Three Important Reasons You Should Install iOS 16.5 Right Now

iOS 16.5 official Credit: Quinn Battick / Unsplash
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Apple released iOS 16.5 today, and while it offers some interesting new features, those aren’t the only reasons to install Apple’s latest software update on your iPhone.

As seems to be the norm with every new iOS release these days, iOS 16.5 and its brethren — iPadOS 16.5, tvOS 16.5, watchOS 9.5, and macOS 13.4 — all include a laundry list of security fixes, and at least three of these are serious issues.

Apple has listed a total of 39 security vulnerabilities that are fixed in iOS 16.5 and iPadOS 16.5, three of which “may have been actively exploited.”

While those three aren’t the only serious vulnerabilities, they’re made more severe by the fact that security analysts believe that hackers and scammers have already been using them to attack iPhone users. This takes them beyond the realm of most security flaws, which researchers often discover before they can be used to cause harm.

All three of the “actively exploited” vulnerabilities are found in Apple’s WebKit frameworks, which means attackers could potentially break into your iPhone or access sensitive data from a maliciously-crafted web page or even a link sent to a messaging app that displays web previews.

Specifically, one of the vulnerabilities would allow a remote attacker to break out of the “Web Content sandbox” — the partitioned area of memory that restricts web apps from accessing other system resources. Another could “disclose sensitive information,” and the third could “lead to arbitrary code execution.”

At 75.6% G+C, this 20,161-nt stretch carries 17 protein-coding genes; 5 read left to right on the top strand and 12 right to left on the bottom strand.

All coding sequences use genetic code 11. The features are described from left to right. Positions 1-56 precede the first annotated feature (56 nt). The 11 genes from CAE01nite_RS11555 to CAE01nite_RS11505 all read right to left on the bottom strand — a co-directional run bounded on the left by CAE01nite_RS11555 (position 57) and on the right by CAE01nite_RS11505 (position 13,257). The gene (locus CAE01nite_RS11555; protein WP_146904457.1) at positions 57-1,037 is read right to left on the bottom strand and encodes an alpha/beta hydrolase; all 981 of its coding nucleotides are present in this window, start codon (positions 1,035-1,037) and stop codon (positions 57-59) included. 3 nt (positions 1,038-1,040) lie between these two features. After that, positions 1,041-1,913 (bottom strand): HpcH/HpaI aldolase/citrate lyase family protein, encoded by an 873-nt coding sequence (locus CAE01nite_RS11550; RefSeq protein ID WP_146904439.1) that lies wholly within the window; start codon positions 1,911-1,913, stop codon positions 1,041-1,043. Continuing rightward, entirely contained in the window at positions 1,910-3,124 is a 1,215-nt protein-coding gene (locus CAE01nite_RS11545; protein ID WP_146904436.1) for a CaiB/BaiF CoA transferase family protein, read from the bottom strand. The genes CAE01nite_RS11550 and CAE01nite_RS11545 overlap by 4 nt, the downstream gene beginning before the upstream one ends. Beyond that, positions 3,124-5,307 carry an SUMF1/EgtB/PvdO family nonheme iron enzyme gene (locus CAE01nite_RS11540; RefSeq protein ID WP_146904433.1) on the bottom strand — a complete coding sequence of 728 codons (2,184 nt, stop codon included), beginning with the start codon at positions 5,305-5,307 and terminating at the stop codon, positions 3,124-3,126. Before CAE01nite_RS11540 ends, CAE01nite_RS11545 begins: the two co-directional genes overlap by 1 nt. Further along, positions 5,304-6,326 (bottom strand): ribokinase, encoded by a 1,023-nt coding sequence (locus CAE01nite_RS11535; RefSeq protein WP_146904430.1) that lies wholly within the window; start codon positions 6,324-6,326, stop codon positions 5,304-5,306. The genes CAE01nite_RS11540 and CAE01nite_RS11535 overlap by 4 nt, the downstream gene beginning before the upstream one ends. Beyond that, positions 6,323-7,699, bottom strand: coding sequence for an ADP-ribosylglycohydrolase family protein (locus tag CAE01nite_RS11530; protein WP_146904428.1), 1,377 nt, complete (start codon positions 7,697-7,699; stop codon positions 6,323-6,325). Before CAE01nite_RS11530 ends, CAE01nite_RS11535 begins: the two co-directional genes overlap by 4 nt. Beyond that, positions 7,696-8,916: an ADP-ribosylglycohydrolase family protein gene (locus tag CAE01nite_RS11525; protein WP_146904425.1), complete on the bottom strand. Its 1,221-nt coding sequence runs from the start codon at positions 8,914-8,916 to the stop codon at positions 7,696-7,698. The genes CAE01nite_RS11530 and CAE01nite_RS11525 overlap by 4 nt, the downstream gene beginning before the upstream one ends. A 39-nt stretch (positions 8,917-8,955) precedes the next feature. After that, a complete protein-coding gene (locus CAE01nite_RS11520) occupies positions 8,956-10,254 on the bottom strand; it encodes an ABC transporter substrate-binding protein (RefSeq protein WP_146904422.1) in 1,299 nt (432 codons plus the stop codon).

However, this doesn’t mean that these are the only security vulnerabilities that are being exploited by cybercriminals. They’re just the only three that the good guys — Apple and the security researchers it works with — know about. It’s entirely possible some or all of the remaining 36 security flaws are also known to the “black hat” hackers who make a living from trying to find ways into people’s iPhones.

The other issues are no less serious just because there’s no evidence they’ve been exploited yet. They include things like a flaw in the Accessibility and Core Location features that could allow an app to bypass Privacy preferences, possibly doing things like reading sensitive location information or accessing contacts and photos without permission, and Kernel vulnerabilities that could allow apps to “execute arbitrary code with [full system-level] kernel privileges.”

More significantly, now that Apple has published a list of the issues that have been fixed, it’s also provided more clues for malicious hackers to find ways to exploit devices that are still running iOS 16.4.1.

A Full Round of Security Fixes

Many of these issues don’t just impact iOS/iPadOS 16.4.1. In fact, fixing these vulnerabilities is so crucial that Apple released security updates today for older devices that aren’t capable of running the latest versions of iOS and macOS.

This includes iOS/iPadOS 15.7.6, which fixes 17 vulnerabilities in the prior iOS 15 release, and macOS Big Sur 11.7.7 and macOS Monterey 12.6.6, which both fix over 25 security issues in those versions of macOS.

The Apple Watch and Apple TV aren’t immune to these problems either; watchOS 9.5 fixes 32 vulnerabilities, and tvOS 16.5 addresses a staggering 49 security problems. Both were also vulnerable to the three “actively exploited” issues.

In other words, even if the new multiview sports feature isn’t enough to entice you to install tvOS 16.5, the security patches and fixes should be. Ditto for the Pride wallpapers and Sports tab in iOS 16.5. While many folks are nervous about installing new software updates for fear of breaking things, in today’s world, the greater risk is from leaving yourself vulnerable by not installing the latest security updates.

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